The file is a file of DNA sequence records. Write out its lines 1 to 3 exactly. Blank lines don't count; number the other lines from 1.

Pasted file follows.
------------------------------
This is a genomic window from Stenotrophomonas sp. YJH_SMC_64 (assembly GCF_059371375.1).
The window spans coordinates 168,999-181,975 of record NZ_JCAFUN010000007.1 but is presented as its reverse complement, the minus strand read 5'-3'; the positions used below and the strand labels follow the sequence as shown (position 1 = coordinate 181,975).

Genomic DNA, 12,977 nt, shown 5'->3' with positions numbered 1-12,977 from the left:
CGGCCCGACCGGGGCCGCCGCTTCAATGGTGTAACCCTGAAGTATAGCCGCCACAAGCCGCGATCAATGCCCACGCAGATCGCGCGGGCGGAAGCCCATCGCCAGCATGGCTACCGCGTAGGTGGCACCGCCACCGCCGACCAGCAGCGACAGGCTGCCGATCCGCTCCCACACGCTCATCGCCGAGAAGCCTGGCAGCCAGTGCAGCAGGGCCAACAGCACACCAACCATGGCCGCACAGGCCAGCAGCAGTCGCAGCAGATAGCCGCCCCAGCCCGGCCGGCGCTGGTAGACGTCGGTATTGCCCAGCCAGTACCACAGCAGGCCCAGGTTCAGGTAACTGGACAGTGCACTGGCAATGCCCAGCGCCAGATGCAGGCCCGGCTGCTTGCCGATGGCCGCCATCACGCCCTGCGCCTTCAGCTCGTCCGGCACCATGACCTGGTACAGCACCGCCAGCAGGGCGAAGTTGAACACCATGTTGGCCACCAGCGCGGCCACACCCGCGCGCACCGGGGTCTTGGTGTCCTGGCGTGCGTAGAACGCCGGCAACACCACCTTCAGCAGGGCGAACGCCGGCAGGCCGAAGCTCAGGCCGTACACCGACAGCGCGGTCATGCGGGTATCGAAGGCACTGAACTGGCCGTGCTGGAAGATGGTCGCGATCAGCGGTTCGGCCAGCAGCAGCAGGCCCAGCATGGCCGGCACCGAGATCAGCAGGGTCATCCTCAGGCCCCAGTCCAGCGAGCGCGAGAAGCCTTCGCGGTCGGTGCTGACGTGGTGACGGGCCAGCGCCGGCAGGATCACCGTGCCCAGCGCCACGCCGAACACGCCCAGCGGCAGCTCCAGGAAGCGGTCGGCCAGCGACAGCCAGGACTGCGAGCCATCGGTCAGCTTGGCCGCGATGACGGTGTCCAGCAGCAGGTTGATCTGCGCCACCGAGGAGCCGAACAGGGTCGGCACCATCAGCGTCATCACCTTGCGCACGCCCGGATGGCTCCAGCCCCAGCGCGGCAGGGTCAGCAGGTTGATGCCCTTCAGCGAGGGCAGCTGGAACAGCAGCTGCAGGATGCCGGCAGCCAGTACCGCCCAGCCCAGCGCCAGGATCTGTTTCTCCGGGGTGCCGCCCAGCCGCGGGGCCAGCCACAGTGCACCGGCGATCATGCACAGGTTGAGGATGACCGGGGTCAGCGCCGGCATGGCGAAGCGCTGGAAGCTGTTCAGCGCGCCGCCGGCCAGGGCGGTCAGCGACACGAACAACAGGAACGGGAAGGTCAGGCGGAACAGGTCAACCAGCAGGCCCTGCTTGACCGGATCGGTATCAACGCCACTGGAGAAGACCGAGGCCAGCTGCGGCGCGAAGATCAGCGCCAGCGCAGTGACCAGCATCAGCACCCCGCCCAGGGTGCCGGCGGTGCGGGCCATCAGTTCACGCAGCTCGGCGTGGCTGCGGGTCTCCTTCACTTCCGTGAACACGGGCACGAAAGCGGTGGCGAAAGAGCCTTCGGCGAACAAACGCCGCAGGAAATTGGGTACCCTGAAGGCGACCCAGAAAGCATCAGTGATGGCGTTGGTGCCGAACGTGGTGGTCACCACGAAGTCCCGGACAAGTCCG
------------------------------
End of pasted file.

This is a genomic window from Stenotrophomonas sp. YJH_SMC_64 (assembly GCF_059371375.1).
The window spans coordinates 168,999-181,975 of record NZ_JCAFUN010000007.1 but is presented as its reverse complement, the minus strand read 5'-3'; the positions used below and the strand labels follow the sequence as shown (position 1 = coordinate 181,975).

Genomic DNA, 12,977 nt, shown 5'->3' with positions numbered 1-12,977 from the left: